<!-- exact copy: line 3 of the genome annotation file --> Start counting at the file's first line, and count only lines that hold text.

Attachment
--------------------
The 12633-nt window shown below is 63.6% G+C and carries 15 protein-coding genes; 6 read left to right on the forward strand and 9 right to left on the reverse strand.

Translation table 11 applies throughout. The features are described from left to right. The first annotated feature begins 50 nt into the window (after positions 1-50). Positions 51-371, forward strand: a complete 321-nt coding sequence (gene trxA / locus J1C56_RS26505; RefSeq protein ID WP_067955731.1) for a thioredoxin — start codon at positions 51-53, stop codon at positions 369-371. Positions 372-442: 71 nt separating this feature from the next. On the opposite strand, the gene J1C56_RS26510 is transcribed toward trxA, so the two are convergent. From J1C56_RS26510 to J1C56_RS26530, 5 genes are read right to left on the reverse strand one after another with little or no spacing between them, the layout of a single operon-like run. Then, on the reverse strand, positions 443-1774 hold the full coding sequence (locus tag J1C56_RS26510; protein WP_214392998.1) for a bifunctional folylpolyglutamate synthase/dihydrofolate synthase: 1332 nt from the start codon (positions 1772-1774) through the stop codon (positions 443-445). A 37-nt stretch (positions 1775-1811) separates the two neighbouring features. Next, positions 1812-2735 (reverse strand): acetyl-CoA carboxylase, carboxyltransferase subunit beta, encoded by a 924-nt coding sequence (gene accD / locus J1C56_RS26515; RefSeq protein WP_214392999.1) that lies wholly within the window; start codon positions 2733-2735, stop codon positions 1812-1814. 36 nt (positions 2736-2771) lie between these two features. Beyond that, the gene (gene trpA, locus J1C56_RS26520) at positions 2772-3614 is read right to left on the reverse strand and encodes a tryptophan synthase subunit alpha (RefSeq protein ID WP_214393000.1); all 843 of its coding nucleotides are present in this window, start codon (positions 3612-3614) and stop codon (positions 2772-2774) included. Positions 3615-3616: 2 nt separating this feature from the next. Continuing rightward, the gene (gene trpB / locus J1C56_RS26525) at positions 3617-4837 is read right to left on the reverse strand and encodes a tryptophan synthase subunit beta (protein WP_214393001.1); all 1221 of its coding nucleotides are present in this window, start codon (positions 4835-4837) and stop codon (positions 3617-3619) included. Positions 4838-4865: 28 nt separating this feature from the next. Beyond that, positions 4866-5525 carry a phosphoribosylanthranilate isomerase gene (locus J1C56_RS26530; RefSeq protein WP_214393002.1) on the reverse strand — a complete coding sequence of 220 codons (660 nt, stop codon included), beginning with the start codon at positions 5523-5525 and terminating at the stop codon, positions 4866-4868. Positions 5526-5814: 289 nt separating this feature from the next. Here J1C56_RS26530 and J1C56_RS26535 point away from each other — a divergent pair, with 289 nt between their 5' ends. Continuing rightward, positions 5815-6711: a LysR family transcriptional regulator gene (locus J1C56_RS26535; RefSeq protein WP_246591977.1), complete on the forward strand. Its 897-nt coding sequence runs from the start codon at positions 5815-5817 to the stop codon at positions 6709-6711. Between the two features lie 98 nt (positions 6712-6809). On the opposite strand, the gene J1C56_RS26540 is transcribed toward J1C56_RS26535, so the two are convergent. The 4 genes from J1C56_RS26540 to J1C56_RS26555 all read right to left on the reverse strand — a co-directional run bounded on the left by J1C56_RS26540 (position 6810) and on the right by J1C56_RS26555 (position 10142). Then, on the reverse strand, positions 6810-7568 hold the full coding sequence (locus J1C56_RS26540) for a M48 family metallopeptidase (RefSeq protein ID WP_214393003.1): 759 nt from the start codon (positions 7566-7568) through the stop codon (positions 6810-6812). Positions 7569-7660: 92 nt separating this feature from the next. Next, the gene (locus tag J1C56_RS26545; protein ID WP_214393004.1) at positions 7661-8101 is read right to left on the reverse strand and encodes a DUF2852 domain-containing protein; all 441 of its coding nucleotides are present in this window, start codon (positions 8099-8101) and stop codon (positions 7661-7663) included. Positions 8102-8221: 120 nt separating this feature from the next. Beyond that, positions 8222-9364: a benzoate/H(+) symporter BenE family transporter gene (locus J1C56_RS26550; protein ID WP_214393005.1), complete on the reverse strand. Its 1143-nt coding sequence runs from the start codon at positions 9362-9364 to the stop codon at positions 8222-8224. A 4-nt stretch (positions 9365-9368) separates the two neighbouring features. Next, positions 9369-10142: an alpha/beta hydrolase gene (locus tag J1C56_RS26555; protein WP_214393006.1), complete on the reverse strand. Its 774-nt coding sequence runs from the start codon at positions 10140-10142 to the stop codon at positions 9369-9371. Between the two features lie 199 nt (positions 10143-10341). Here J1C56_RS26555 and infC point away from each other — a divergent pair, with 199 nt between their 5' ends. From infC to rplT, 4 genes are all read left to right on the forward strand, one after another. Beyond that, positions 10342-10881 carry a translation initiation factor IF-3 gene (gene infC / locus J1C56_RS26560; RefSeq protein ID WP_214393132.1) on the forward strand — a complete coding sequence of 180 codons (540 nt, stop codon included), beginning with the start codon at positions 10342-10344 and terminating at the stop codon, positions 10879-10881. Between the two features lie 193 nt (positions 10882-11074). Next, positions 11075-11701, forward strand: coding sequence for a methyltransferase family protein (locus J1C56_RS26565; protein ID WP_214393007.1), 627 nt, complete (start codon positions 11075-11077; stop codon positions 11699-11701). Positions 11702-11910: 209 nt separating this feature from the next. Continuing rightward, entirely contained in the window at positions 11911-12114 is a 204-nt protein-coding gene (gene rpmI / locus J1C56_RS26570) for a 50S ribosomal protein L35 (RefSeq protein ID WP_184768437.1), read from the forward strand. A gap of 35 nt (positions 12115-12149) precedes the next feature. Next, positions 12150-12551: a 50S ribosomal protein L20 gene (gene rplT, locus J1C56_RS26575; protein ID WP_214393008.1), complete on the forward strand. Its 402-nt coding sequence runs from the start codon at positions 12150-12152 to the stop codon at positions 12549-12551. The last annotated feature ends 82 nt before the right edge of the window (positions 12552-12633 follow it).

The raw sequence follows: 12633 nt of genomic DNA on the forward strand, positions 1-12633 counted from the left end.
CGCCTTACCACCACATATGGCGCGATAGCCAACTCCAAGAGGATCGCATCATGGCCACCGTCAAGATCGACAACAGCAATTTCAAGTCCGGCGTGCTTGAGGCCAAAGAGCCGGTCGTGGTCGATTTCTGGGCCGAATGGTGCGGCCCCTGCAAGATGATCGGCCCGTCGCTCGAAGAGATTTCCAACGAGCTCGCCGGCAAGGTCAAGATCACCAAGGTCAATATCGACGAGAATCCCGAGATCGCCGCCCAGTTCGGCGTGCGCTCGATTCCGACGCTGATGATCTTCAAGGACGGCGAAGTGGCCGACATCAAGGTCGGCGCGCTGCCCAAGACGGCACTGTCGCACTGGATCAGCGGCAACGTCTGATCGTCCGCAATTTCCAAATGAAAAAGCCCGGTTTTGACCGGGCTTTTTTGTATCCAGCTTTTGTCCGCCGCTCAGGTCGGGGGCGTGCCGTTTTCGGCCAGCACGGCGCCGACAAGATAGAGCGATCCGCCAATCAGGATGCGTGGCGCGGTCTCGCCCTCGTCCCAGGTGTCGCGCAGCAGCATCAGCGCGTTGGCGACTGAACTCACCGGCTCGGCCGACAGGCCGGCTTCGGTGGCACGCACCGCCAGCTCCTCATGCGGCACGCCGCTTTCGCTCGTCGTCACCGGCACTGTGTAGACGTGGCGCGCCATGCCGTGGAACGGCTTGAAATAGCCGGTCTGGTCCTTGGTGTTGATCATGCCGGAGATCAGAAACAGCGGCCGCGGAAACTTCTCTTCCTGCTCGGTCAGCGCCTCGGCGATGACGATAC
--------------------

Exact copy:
The raw sequence follows: 12633 nt of genomic DNA on the forward strand, positions 1-12633 counted from the left end.